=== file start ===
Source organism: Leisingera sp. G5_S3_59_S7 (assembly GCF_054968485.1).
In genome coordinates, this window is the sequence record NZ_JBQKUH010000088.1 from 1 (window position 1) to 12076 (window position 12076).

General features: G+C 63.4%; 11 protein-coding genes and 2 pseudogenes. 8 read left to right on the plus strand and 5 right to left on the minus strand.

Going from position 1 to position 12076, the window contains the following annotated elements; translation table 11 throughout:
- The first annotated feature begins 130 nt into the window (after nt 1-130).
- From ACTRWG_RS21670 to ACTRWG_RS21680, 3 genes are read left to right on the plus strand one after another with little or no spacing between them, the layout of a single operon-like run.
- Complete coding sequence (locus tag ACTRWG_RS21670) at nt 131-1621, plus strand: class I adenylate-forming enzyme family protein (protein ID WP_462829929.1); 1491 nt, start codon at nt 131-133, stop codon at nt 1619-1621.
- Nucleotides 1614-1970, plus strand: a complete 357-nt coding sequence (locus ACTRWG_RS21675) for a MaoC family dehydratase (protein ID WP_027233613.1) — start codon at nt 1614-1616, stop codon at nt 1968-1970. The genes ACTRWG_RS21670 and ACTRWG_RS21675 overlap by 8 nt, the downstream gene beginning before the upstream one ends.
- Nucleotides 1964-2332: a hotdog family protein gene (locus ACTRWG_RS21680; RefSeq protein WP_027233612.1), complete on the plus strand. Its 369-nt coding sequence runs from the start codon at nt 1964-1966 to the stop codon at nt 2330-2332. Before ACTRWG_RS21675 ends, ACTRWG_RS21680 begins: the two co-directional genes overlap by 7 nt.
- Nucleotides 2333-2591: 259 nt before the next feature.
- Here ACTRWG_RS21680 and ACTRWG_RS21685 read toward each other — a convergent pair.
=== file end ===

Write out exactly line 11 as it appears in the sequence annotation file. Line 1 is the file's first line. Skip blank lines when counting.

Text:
- Here ACTRWG_RS21680 and ACTRWG_RS21685 read toward each other — a convergent pair.